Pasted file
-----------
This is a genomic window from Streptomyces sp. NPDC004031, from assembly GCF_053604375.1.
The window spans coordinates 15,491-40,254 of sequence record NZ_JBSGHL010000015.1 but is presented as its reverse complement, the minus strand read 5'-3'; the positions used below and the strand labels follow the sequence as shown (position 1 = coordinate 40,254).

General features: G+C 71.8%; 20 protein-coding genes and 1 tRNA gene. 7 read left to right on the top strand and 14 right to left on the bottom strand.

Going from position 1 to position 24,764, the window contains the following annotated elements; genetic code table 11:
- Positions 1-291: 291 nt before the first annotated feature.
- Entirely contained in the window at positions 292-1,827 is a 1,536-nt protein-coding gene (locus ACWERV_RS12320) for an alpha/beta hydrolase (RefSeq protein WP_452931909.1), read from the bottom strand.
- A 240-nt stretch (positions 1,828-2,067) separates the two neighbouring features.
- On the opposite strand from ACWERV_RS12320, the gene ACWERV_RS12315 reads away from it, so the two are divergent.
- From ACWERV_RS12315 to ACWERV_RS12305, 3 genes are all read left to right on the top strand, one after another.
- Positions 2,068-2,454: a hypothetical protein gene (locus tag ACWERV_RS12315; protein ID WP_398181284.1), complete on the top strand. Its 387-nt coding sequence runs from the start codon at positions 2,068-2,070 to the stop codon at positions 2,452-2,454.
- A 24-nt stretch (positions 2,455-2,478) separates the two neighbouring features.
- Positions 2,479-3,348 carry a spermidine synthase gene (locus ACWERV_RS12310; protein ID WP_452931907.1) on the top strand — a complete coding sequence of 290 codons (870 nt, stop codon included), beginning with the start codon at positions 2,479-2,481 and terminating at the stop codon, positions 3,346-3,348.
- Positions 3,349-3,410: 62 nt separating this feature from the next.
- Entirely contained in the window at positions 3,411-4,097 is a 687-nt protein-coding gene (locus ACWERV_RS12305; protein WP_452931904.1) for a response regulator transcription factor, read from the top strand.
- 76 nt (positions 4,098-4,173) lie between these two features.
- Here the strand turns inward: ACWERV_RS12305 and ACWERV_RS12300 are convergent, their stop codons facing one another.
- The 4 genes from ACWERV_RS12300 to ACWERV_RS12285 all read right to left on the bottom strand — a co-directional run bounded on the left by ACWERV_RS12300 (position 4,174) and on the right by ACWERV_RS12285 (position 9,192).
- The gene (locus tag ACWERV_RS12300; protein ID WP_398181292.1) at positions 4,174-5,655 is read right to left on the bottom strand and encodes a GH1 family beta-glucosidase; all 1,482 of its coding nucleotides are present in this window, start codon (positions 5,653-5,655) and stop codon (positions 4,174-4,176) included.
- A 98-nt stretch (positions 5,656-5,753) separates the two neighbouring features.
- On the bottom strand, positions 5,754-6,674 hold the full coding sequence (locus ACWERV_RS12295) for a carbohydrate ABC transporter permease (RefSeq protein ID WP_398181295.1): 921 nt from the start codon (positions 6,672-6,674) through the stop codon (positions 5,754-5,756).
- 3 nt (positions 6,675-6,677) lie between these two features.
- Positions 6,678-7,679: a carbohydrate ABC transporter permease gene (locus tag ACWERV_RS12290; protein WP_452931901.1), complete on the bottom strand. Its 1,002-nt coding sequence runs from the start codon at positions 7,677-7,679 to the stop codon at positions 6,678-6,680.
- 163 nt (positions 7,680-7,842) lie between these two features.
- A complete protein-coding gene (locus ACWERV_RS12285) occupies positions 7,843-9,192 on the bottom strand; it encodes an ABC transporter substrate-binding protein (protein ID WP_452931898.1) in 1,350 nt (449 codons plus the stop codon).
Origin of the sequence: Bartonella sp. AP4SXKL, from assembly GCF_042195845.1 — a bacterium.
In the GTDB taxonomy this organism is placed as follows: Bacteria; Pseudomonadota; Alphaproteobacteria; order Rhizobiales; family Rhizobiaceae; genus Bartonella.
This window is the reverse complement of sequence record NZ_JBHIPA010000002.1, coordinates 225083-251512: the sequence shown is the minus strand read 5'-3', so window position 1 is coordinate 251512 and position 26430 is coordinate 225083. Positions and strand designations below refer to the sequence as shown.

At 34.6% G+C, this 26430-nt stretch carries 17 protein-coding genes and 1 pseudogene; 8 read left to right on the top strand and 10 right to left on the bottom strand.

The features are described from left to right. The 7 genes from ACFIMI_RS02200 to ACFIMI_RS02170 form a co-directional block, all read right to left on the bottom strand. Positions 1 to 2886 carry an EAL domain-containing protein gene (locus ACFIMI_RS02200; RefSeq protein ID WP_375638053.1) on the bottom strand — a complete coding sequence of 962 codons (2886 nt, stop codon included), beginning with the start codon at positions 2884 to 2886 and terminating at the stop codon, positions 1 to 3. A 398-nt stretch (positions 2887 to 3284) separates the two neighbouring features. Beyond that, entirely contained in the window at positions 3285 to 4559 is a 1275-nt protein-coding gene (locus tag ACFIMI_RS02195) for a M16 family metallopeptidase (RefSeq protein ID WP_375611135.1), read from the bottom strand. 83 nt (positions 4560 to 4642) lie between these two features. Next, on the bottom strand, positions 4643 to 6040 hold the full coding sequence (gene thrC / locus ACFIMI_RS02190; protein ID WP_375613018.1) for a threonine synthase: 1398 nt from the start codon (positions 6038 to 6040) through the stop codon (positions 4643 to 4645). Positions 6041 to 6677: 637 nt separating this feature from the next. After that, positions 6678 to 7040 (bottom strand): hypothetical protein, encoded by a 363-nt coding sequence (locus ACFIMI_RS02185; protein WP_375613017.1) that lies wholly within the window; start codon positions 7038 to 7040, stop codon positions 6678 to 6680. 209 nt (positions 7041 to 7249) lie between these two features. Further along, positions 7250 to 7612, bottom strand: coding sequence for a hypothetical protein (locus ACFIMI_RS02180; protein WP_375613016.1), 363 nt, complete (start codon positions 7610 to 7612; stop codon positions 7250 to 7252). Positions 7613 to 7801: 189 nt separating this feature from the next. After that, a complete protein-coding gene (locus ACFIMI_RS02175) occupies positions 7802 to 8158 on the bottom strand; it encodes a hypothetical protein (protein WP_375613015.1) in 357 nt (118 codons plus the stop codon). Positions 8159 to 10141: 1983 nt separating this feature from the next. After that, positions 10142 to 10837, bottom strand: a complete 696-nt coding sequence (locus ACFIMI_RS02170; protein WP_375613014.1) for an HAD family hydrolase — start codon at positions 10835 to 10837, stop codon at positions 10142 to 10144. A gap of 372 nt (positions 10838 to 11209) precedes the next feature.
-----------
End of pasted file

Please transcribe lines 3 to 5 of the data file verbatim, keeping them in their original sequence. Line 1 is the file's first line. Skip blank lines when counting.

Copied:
General features: G+C 71.8%; 20 protein-coding genes and 1 tRNA gene. 7 read left to right on the top strand and 14 right to left on the bottom strand.

Going from position 1 to position 24,764, the window contains the following annotated elements; genetic code table 11:
- Positions 1-291: 291 nt before the first annotated feature.